Kalevala : the Epic Poem of Finland — Volume 01 eBook

This eBook from the Gutenberg Project consists of approximately 285 pages of information about Kalevala .
Walk a queen within my dwelling,
In the Wainola halls and chambers,
In the courts of Kalevala.” 
Thus the Maid of Beauty answered
From her throne amid the heavens: 
“Yesterday at hour of twilight,
Went I to the flowery meadows,
There to rock upon the common,
Where the Sun retires to slumber;
There I heard a song-bird singing,
Heard the thrush simple measures,
Singing sweetly thoughts of maidens,
And the minds of anxious mothers. 
“Then I asked the pretty songster,
Asked the thrush this simple question: 
’Sing to me, thou pretty song-bird,
Sing that I may understand thee,
Sing to me in truthful accents,
How to live in greatest pleasure,
And in happiness the sweetest,
As a maiden with her father,
Or as wife beside her husband.’ 
“Thus the song-bird gave me answer,
Sang the thrush this information: 
’Bright and warm are days of summer,
Warmer still is maiden-freedom;
Cold is iron in the winter,
Thus the lives of married women;
Maidens living with their mothers
Are like ripe and ruddy berries;
Married women, far too many,
Are like dogs enchained in kennel,
Rarely do they ask for favors,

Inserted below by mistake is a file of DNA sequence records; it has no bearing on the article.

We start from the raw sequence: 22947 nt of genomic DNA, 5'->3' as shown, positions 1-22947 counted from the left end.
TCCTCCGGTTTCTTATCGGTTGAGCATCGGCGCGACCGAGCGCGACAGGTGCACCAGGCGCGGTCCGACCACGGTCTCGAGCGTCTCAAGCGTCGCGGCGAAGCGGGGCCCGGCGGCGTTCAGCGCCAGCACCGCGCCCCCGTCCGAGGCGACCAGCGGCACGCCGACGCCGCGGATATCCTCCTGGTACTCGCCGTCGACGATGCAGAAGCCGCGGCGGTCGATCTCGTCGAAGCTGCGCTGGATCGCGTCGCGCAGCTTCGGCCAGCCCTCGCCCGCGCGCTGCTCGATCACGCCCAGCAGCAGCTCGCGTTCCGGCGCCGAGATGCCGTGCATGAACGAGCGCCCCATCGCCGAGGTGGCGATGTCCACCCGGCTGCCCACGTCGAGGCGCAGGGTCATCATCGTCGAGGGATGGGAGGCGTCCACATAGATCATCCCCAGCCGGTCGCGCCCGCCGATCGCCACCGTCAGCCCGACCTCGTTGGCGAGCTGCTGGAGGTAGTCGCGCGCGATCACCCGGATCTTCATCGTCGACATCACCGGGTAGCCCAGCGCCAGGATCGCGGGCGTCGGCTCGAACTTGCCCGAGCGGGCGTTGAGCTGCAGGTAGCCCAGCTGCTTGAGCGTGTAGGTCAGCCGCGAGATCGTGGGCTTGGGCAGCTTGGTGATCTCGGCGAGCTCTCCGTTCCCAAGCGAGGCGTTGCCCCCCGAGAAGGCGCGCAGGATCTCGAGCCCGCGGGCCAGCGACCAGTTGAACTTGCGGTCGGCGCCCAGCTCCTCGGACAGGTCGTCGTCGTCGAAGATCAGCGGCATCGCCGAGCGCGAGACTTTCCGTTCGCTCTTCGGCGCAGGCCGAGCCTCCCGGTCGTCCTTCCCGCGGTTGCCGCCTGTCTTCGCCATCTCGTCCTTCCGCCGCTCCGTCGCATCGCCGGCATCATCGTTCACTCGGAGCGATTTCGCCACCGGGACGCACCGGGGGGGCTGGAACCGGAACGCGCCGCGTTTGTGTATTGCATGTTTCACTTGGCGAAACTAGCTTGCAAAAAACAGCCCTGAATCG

Not to wives are favors given.’”
Wainamoinen, old and truthful,
Answers thus the Maid of Beauty: 
“Foolish is the thrush thus singing,
Nonsense is the song-bird’s twitter;
Like to babes are maidens treated,
Wives are queens and highly honored. 
Come, sweet maiden, to my snow-sledge,
I am not despised as hero,
Not the meanest of magicians;
Come with me and I will make thee
Wife and queen in Kalevala.” 
Thus the Maid of Beauty answered—­
“Would consider thee a hero,
Mighty hero, I would call thee,
When a golden hair thou splittest,
Using knives that have no edges;
When thou snarest me a bird’s egg
With a snare that I can see not.” 
Wainamoinen, skilled and ancient,
Split a golden hair exactly,
Using knives that had no edges;
And he snared an egg as nicely
With a snare the maiden saw not. 
“Come, sweet maiden, to my snow-sledge,
I have done what thou desirest.” 
Thus the maiden wisely answered: 
“Never enter I thy snow-sledge,
Till thou peelest me the sandstone,
Till thou cuttest me a whip-stick
From the ice, and make no splinters,
Losing not the smallest fragment.” 
Wainamoinen, true magician,
Nothing daunted, not discouraged,
Deftly peeled the rounded sandstone,
Deftly cut from ice a whip-stick,
Cutting not the finest splinter,
Losing not the smallest fragment. 
Then again be called the maiden,
To a seat within his snow-sledge. 
But the Maid or Beauty answered,
Answered thus the great magician: 
I will go with that one only
That will make me ship or shallop,
From the splinters of my spindle,
From the fragments of my distaff,
In the waters launch the vessel,
Project Gutenberg
Kalevala : the Epic Poem of Finland — Volume 01 from Project Gutenberg. Public domain.
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